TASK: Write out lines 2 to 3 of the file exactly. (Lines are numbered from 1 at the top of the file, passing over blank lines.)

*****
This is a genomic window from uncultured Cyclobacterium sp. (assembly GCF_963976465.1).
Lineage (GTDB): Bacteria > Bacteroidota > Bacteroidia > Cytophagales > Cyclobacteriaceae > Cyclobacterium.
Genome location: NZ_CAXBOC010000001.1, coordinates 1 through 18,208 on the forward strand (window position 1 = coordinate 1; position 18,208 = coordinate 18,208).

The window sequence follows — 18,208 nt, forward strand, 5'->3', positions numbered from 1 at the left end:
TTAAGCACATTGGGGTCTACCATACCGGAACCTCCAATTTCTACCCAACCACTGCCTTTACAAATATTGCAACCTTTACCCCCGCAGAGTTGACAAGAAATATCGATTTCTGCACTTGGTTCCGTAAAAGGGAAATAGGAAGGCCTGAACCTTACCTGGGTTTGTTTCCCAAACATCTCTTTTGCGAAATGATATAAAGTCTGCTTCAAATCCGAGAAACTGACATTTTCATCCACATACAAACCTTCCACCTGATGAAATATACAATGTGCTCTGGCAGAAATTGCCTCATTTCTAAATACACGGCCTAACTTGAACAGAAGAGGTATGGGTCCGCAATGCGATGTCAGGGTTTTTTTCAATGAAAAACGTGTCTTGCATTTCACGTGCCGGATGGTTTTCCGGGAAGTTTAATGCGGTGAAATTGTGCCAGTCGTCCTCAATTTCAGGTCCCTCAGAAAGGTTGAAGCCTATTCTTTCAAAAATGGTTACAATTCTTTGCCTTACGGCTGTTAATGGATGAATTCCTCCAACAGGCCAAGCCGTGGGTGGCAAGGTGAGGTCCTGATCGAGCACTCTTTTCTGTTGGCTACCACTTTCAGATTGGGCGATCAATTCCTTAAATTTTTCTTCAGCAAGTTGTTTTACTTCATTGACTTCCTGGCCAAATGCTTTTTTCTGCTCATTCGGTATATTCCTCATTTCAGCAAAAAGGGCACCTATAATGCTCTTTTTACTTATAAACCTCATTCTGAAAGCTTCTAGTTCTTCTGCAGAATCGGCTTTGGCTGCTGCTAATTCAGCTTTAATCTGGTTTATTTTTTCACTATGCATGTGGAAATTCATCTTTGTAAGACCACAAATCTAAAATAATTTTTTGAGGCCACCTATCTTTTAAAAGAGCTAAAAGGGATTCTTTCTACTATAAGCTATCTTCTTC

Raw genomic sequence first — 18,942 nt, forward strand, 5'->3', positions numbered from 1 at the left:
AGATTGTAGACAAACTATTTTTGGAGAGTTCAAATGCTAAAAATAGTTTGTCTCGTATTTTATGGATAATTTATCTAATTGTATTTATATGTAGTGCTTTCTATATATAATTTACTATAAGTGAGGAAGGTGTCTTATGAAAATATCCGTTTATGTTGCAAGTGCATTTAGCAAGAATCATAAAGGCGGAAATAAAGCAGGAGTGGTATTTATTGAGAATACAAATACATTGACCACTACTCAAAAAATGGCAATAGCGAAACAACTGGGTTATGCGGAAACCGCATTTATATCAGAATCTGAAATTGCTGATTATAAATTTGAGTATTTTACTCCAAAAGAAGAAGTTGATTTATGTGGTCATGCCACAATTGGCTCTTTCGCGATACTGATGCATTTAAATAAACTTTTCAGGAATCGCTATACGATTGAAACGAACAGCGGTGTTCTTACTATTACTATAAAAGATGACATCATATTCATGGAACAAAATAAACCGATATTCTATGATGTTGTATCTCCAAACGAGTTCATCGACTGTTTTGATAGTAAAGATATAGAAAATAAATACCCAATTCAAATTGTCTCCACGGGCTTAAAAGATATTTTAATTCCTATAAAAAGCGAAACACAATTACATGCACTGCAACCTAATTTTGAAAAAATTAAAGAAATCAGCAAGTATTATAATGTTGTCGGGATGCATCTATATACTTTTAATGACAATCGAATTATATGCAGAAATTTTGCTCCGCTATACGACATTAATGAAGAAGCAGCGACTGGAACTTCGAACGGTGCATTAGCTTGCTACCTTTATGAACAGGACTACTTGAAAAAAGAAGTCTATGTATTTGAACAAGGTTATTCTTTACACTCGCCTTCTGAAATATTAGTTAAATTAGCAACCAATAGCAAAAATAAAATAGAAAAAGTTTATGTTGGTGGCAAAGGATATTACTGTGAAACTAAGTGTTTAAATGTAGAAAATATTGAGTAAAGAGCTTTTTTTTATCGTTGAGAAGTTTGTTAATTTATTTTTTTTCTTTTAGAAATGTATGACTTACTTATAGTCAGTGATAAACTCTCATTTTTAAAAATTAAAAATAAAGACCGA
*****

Lineage (GTDB): Bacteria > Bacteroidota > Bacteroidia > Cytophagales > Cyclobacteriaceae > Cyclobacterium.
Genome location: NZ_CAXBOC010000001.1, coordinates 1 through 18,208 on the forward strand (window position 1 = coordinate 1; position 18,208 = coordinate 18,208).